Newspaper article Sarasota Herald Tribune

High Court Nominee Deserves a Hearing | Senate Republicans Need to Put Politics Aside

Newspaper article Sarasota Herald Tribune

High Court Nominee Deserves a Hearing | Senate Republicans Need to Put Politics Aside

Article excerpt

OUR VIEW

With his choice of a moderate nominee to the Supreme Court on Wednesday, President Obama gave Republican senators a golden opportunity to act in solidarity with the American people -- a majority of whom want Washington to get over itself and move forward with filling the vacancy on the bench.

Obama nominated Merrick B. Garland, chief judge of the U.S. Court of Appeals for the District of Columbia Circuit. A former prosecutor with the Justice Department, Garland was appointed to the appeals court by President Clinton in the 1990s, enduring a lengthy Senate approval process.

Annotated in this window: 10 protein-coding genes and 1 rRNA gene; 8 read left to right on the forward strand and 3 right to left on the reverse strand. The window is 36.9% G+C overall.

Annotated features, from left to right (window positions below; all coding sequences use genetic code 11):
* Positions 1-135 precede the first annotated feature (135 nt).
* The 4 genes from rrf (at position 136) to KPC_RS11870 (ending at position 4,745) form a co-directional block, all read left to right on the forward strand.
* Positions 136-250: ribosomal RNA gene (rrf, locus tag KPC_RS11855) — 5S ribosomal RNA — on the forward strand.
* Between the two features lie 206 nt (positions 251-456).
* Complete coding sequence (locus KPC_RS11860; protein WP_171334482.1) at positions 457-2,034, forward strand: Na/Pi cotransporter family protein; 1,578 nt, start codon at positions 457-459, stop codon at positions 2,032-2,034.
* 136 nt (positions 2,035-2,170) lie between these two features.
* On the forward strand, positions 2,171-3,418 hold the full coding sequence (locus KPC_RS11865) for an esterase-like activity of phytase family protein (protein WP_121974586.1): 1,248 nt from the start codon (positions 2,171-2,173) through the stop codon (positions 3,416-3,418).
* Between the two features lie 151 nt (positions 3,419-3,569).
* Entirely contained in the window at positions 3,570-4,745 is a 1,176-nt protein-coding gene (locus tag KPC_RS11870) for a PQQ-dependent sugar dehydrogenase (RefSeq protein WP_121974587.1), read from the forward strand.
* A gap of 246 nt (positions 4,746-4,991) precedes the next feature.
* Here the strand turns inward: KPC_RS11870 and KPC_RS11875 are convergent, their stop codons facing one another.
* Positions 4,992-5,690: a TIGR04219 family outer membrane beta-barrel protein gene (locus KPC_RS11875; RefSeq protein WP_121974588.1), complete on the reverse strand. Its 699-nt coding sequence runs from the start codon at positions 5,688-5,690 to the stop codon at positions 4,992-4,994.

He is so well qualified that no less an authority than GOP Sen. Orrin Hatch commended him. Even so, today's Republican leadership is locked in obstruction mode.

A nominee can't join the high court without the consent of the Senate, which is under Republican control. Top senators, including Majority Leader Mitch McConnell, continue to insist that the nomination should be left up to the next president -- not Obama.

That stance is an insult to Obama and to voters, a majority of whom re-elected him in 2012 to a four-year -- not a three-year -- term.

Any Supreme Court nomination is significant, but filling the vacancy left by the unexpected death last month of pivotal Justice Antonin Scalia is especially consequential.

The outcome could tip the ideological balance of the court, where several important cases are pending. The subjects range from abortion and voting rights to environmental and economic issues.

Without Scalia -- a largely right-wing jurist -- the high court is "tied": four justices usually bend conservative, and four bend liberal. A tie-breaker is needed, and Garland's centrist qualities - - Obama described him as "thoughtful and fair-minded" -- could make him a very good one.

Obama, in his announcement Wednesday, said, "I simply ask Republicans in the Senate to give him a fair hearing, and then an up- or-down vote. …

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